Rock Solid Happy Canyon AVA

March 12, 2020

Happy Canyon of Santa Barbara Emerges

The 2004 Academy Award-winning movie, Sideways, tours its way through the Santa Ynez Valley but doesn’t mention Happy Canyon. Perhaps that’s a blessing, considering the damage done to Merlot from the meltdown Miles had in our alley in one of the pivotal scenes. The movie’s torrid love affair with “thin-skinned and temperamental” Pinot didn’t leave much room for Miles to praise Happy Canyon’s hearty reds with notes of polished leather saddles and Santa Maria steak seasoning. Even if Miles had planned a day at the newly emerging wineries, the way he’d drive the hills and twists of Happy Canyon Road would’ve sent his red Saab convertible careening into an oak tree much earlier in the film!

Thankfully, discerning drinkers have ensured that Happy Canyon Merlot is still part of the Wine Merchant’s top-selling and most age-worthy wines, but this was far from assured when the movie debuted in 2004. The “Sideways effect” was a blindside blow for the growers, since Happy Canyon’s vineyards were only in their fourth vintage. Formal recognition of the Happy Canyon of Santa Barbara AVA wouldn’t follow until 2009. Longtime fans may know the region got its name from hiding a secret distillery during Prohibition. However, an even more amusing aspect of the story is that the “of Santa Barbara” suffix had to be added because Prohibition moonshiners left ravines named Happy Canyon spangled all over the American West. The patriotic heart swells with pride.

The AVA spans 23,941 acres, but fewer than 1,000 are under vine.

Even today, Happy Canyon’s story is very much still being written. The AVA spans 23,941 acres, but fewer than 1,000 are under vine. Sauvignon Blanc has long threatened to steal the show, but Happy Canyon remains a red-dominated appellation led by powerhouse Cabernet Sauvignon alongside a vibrant showing from the Bordeaux supporting cast of Petit Verdot, Cabernet Franc, Merlot, and Malbec.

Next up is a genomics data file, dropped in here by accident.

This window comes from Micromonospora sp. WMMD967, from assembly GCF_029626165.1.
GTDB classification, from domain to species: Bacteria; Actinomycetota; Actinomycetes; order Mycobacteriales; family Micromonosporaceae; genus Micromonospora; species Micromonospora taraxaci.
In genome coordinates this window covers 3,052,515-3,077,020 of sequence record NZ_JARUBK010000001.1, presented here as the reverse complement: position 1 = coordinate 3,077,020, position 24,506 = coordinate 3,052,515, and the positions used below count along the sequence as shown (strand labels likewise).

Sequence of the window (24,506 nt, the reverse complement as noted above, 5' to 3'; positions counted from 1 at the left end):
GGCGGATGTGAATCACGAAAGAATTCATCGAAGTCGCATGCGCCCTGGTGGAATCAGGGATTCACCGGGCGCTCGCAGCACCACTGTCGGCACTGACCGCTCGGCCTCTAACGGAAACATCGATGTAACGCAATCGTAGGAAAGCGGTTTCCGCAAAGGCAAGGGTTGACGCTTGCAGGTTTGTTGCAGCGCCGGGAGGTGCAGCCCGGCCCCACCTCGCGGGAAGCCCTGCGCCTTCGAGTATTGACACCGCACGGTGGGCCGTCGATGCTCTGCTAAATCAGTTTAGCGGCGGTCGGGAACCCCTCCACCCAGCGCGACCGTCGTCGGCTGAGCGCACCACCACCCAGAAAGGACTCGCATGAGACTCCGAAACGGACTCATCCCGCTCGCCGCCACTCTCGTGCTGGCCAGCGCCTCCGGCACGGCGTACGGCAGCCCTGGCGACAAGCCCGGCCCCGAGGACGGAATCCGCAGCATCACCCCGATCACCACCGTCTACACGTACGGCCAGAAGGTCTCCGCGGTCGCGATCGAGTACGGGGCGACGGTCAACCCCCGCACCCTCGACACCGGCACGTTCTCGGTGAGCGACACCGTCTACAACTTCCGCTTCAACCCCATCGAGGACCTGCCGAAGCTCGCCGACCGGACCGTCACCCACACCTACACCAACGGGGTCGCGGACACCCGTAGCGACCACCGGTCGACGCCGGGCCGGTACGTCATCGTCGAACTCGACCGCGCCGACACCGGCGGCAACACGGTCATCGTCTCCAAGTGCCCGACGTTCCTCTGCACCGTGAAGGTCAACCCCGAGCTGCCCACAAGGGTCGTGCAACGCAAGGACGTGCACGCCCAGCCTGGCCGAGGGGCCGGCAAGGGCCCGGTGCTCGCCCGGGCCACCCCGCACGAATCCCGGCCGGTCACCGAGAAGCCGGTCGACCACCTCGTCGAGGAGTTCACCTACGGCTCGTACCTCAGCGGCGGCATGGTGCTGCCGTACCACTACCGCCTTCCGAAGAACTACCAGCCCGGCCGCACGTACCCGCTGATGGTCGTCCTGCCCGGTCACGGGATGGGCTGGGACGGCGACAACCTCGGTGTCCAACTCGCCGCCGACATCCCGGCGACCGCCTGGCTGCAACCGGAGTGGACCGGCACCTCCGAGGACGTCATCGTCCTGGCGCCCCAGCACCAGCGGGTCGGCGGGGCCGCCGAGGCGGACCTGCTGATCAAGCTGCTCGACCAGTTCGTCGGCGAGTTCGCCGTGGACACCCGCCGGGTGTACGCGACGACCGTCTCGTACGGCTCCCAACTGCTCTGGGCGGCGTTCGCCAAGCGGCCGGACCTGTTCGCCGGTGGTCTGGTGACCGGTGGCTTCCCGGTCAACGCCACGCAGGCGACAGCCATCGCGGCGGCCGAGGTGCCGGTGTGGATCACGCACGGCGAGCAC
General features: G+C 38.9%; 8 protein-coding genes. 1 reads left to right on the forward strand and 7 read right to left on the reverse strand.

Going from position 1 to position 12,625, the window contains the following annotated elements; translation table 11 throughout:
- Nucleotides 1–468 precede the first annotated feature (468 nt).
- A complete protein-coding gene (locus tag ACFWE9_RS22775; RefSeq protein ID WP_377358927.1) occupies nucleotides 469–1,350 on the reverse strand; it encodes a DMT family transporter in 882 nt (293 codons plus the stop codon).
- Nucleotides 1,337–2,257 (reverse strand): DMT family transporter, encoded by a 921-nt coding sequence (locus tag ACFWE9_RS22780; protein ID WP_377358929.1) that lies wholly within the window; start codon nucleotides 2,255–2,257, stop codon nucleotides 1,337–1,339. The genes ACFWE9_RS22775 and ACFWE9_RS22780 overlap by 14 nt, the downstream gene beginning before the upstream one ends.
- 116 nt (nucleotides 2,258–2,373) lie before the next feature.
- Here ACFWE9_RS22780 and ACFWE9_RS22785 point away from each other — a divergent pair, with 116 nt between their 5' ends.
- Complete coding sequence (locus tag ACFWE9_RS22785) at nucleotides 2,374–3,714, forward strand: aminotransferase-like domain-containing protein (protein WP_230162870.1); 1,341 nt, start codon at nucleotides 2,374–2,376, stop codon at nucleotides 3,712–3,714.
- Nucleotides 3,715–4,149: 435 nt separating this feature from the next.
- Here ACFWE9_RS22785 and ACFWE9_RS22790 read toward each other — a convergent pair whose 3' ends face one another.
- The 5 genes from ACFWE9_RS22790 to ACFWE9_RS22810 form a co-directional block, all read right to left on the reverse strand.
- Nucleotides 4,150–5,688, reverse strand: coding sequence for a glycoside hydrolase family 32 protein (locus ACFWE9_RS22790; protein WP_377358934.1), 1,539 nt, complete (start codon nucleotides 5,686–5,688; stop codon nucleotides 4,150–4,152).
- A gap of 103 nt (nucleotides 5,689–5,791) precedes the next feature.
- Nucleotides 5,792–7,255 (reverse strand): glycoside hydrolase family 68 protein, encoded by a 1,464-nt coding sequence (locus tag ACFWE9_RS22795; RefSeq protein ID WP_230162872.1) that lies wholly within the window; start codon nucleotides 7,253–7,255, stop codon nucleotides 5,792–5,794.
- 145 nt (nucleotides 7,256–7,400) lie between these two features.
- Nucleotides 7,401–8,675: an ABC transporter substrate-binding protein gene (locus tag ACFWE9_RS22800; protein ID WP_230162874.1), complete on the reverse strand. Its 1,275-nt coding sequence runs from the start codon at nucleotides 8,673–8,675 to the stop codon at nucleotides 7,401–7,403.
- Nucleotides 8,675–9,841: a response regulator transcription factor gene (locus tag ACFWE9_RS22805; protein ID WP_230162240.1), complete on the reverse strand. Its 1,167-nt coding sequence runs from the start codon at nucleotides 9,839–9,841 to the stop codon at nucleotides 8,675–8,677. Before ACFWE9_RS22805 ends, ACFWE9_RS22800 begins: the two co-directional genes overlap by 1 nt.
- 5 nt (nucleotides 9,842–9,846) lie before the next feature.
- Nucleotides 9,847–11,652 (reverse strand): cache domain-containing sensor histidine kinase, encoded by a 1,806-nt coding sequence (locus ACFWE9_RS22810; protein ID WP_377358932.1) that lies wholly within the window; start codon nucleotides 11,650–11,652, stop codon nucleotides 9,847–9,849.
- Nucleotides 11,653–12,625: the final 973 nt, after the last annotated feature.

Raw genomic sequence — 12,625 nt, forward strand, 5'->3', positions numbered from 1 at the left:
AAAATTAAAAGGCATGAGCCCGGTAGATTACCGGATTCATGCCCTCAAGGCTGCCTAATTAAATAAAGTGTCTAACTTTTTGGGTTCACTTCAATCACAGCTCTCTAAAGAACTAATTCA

Happy Canyon of Santa Barbara Aerial
Photo Courtesy of Crown Point Winery

Nature dictates that thin-skinned and temperamental Pinot has no place there. Granted, Happy Canyon does enjoy sheltering mountains and generous sunshine which can boost the temperature up to thirty degrees warmer than the Sta. Rita Hills, but that’s where the easy road stops. Grapevines contend with massive nightly temperature swings, along with constant crosswinds whipping down the canyon and shearing between the carefully oriented vineyard rows. Vine growth is further harried by lean soils packed with cobblestones of serpentine and chert, whose added magnesium and calcium conspire to further reduce grape yields and pressure vines to put down deep roots.

Cabernet Sauvignon, in particular, is exalted by this crucible. The ripening grapes forge a thick skin and tannin-rich seeds with a snap pea’s crunch. Some winemakers walk through the vineyard chewing Cabernet’s tough hide like jerky for minutes at a time, hoping to coax out clues about the complexities of their finished wine. This expertise, supported by elite local vineyard management and occasionally by world-famous French vineyard sustainability consultants, means that the third decade of Happy Canyon vintages looks very promising indeed.

Try a never-jammy Happy Canyon red with grass-fed or aged steaks, dry rubs, hard-seared char crusts, and meats from the smoker. These pairings bring our staff and guests no end of joy, especially now that Chef Chris has his new wood-fired smoker up and running!

At the Los Olivos Wine Merchant, we provide an in-depth selection of California Central Coast wines. We will always provide the most sought after wines of Happy Canyon of Santa Barbara and the other stellar AVA’s in our wine region. Make yourself happy and pour Happy Canyon wines at your table. Here are some suggestions that are sure to bring a smile!

 

We look forward to pouring Happy Canyon wines at our upcoming Crown Point dinner here soon!

This dinner sold out in less than a week. To have your name added to the waitlist please email Shawnda Marmorstein at slm@winemerchantcafe.com.

*We will be rescheduling this winemaker dinner due to the necessary precautions in place for the Coronavirus.

Crown Point Winemaker Dinner at Los Olivos Cafe

If you enjoyed reading this blog

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Lane Tanner, Pioneering Femininity

March 2, 2020

Lane Tanner, One of the First Female Winemakers of Santa Barbara Wine Country